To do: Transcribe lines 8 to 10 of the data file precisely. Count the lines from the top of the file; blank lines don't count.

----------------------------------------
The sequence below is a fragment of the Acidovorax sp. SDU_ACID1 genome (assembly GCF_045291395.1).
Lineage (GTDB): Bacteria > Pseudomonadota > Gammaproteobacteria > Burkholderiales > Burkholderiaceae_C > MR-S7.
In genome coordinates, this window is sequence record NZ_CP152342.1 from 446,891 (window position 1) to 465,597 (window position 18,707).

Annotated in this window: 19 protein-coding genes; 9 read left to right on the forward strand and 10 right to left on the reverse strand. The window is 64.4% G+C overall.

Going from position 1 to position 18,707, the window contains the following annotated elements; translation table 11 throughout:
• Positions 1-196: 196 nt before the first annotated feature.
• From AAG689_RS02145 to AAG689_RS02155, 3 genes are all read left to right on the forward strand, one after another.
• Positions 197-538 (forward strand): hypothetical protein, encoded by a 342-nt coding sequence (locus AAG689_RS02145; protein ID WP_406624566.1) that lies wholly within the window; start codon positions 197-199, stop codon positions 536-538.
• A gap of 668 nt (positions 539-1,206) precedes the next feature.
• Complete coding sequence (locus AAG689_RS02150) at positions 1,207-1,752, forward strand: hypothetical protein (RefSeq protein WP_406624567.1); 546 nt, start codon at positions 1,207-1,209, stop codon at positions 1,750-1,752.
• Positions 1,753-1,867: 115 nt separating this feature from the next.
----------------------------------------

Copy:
• Positions 197-538 (forward strand): hypothetical protein, encoded by a 342-nt coding sequence (locus AAG689_RS02145; protein ID WP_406624566.1) that lies wholly within the window; start codon positions 197-199, stop codon positions 536-538.
• A gap of 668 nt (positions 539-1,206) precedes the next feature.
• Complete coding sequence (locus AAG689_RS02150) at positions 1,207-1,752, forward strand: hypothetical protein (RefSeq protein WP_406624567.1); 546 nt, start codon at positions 1,207-1,209, stop codon at positions 1,750-1,752.